Back in 1983, Pagano was accused of being involved with the Rev. Al Sharpton in business dealings and drugs. Sharpton has repeatedly denied the allegations.
Pagano's father-in-law, Vincent DeVito, was shot dead in 2003 in the backyard of his Airmont house. DeVito had been tied to the robbery of $100,000 and jewelry from a millionaire businessman living in Piermont. No one has been arrested in DeVito's killing.



Two Men Sentenced to Prison, Third Pleads Guilty in Racketeering Conspiracy and Illegal Online Gambling Enterprise


Written by FBI Newark Office

NEWARK, NJ—An Ocean County, New Jersey, man who is a reputed associate of the Genovese Crime Family was sentenced today to prison for his role in a racketeering conspiracy and tax evasion conspiracy, U.S. Attorney Paul J. Fishman announced. Also today, a New York man was sentenced to prison and a Hudson County, New Jersey, man pleaded guilty in connection their respective parts in the scheme.
John Breheney, a/k/a “Fu,” 49, of Little Egg Harbor, New Jersey, was sentenced to 38 months in prison. He previously pleaded guilty before U.S. District Judge Claire C. Cecchi, who imposed the sentence today in Newark federal court, to an information charging him with conspiracy to violate the Racketeer Influenced and Corrupt Organizations, or RICO, statute by participating in the activities of the Genovese Crime Family of La Cosa Nostra through a pattern of racketeering activity and through the collection of unlawful debt. He also pleaded guilty to tax evasion.
Patsy Pirozzi, 75, of Suffern, New York, was also sentenced today to 22 months in prison. Pirozzi previously pleaded guilty before Judge Cecchi to an information charging him with conspiracy to violate the RICO statute.
And Eric Patten 37, of Bayonne, New Jersey, pleaded guilty today before Judge Cecchi to an information charging him with conspiracy to violate the RICO statute.
According to documents filed in this case and statements made in court:
Joseph Lascala, 80, of Monroe, New Jersey, was the alleged “capo” and a made member of the Genovese family operating in northern New Jersey. He directed the criminal activities of a smaller group of associates, referred to as a crew, whose activities included illegal gambling and the collection of unlawful debt.
Joseph Graziano, 77, of Springfield, New Jersey, was the principal owner of Beteagle.com, a website located in Costa Rica and used to facilitate illegal online sports betting. Dominick J. Barone, 44, also of Springfield, New Jersey, worked with Graziano in carrying out the daily activities of the website. Both men conspired with the Genovese Crime Family of La Cosa Nostra in the operation of Beteagle. Graziano and Barone pleaded guilty on July 29, 2014, to their roles in the racketeering conspiracy, each admitting that they were associates of the Genovese Crime Family. Beteagle, through the individuals that owned, operated, and controlled it, was a “criminal enterprise” that operated in interstate and foreign commerce.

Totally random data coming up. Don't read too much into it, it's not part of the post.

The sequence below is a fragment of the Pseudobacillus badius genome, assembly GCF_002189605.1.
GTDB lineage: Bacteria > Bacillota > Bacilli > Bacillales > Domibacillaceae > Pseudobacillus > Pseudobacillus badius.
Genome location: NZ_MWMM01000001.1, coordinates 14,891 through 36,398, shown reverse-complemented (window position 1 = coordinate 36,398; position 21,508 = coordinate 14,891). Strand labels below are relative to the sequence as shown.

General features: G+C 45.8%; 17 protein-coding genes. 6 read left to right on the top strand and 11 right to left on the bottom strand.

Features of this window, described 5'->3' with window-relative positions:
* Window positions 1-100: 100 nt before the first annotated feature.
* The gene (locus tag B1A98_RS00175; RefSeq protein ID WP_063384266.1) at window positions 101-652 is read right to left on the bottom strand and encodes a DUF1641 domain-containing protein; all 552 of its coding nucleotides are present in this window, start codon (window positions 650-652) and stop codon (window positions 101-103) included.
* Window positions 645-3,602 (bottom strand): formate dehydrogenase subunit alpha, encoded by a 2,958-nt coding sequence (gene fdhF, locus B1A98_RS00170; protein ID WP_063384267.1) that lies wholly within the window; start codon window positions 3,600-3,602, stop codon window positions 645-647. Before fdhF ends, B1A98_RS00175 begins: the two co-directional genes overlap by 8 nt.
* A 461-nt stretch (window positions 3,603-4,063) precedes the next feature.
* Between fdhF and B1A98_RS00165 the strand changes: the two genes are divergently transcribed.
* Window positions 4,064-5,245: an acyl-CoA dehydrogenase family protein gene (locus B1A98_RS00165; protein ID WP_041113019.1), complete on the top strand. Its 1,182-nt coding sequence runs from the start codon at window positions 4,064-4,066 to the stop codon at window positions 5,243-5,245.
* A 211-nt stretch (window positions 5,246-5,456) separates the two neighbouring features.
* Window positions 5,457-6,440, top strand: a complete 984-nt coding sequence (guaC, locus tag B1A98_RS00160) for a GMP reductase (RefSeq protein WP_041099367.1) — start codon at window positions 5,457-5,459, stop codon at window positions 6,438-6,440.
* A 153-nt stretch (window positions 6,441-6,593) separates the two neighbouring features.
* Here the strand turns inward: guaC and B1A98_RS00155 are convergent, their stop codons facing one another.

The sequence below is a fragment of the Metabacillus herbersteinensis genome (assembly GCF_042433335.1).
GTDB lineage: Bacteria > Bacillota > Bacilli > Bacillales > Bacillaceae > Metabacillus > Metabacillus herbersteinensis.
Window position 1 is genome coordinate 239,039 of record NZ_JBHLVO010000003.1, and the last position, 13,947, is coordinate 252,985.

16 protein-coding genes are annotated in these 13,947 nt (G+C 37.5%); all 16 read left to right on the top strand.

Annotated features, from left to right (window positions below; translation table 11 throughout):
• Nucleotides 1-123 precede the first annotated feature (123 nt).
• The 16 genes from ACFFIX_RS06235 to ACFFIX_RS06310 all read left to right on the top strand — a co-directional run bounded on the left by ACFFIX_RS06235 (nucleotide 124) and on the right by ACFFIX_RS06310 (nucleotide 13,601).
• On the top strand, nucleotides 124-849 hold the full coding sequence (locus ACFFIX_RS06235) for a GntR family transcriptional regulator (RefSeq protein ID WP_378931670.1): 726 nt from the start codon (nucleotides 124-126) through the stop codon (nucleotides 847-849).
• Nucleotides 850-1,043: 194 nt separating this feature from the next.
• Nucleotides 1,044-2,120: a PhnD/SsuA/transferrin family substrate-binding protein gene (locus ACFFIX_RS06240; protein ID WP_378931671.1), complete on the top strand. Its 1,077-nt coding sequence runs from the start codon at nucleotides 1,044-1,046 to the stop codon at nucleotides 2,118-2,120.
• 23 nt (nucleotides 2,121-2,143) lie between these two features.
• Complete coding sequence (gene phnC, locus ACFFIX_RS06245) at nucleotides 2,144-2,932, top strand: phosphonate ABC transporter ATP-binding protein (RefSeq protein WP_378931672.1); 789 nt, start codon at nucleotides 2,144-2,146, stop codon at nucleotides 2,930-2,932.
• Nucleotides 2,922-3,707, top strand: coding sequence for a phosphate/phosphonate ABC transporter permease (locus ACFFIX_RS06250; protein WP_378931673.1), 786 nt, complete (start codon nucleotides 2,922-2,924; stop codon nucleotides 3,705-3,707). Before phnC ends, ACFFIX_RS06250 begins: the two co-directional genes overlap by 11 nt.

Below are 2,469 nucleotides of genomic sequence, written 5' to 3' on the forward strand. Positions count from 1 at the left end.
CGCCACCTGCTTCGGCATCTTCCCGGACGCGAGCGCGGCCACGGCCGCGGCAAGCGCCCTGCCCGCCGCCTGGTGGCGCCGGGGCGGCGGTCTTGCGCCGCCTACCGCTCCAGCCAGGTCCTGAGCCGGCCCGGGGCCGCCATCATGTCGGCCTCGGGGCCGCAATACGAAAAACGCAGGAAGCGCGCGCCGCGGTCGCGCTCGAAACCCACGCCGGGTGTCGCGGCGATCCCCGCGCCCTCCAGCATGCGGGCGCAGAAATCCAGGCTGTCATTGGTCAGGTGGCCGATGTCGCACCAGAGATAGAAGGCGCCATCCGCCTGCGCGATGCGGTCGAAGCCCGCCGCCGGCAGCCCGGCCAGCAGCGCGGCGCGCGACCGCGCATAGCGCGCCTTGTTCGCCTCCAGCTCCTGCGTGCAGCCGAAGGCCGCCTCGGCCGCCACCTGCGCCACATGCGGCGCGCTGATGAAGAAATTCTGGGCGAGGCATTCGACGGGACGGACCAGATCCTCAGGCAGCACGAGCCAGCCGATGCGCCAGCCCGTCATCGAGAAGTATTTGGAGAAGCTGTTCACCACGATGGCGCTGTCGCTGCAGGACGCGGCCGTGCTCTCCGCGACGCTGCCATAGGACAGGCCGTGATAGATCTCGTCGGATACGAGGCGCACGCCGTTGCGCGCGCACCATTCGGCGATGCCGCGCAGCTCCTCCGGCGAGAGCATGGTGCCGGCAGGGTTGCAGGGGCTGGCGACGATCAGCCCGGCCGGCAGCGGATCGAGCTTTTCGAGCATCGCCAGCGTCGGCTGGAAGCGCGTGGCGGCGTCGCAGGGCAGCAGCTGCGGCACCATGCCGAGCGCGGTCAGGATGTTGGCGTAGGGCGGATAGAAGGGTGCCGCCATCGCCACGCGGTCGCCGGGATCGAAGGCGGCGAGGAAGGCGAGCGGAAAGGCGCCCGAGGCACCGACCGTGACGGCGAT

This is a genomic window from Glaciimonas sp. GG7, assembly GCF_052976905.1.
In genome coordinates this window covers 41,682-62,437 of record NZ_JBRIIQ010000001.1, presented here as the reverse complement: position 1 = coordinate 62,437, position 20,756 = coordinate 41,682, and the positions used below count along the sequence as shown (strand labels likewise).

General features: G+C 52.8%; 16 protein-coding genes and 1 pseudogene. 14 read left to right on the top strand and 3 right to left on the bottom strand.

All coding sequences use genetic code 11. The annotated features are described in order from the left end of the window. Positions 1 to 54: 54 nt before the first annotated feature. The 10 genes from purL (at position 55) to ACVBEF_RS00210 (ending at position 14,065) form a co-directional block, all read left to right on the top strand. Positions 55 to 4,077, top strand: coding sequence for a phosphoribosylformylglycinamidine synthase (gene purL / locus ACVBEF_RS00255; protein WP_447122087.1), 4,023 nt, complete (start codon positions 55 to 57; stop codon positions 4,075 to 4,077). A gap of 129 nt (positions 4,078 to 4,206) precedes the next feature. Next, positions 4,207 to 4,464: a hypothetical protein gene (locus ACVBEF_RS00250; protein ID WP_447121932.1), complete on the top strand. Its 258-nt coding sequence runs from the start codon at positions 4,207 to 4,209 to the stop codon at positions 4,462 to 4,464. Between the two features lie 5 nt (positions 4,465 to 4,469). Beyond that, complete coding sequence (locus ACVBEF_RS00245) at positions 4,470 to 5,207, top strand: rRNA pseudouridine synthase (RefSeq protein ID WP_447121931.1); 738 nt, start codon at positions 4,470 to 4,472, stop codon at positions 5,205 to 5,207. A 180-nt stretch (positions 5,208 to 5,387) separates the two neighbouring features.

Lascala’s organized crime crew and the criminal enterprise joined forces to allow traditional organized crime members and associates to use the Internet and current technology to conduct traditional organized crime by engaging in and profiting from illegal sports betting through the website. Associates of the crew were given access to Beteagle and were considered “agents.” Before the advent of computerized betting, these agents would have been referred to as “bookmakers” or “bookies.” The agents had the ability to track the “sub-agents,” or bookies, under them and the wagers placed by their bettors. The agent or sub-agent maintained a group of bettors (the “package”) and were responsible for those bettors.
To place bets online, the agent or sub-agent issued the bettor a username and password to access Beteagle. This access was not given online and no money or credits were made or transferred through the website. Associates of the crew paid out winnings or collected losses in person. If a bettor failed to pay his gambling losses, the crew used their LCN status and threats of violence to collect on these debts.
The agent or sub-agent paid a fee to the website for each bettor added to a package. Barone and others made weekly collections of cash in furtherance of the scheme.
Breheney, Pirozzi and Patten each pleaded guilty to being associates of and conspiring with the Genovese crime family.
Mark Sanzo, Robert Scerbo, William Bruder, Michael O’Donnell, Graziano, Barone, Salvatore Turchio, 48, of Little Egg Harbor, New Jersey and Jose Gotay, 76, New Milford, New Jersey have also pleaded guilty to their role in this racketeering conspiracy and await sentencing.
As to the remaining defendants, the charges and allegations contained in a criminal complaint sworn in May 2012 are merely accusations and they are presumed innocent unless and until proven guilty.
In addition to the prison terms, Judge Cecchi sentenced Breheney three years of supervised release, fined him $16,000 and ordered him to pay forfeiture of $400,000. Pirozzi was also sentenced to three years of supervised release and ordered to pay forfeiture of $31,400.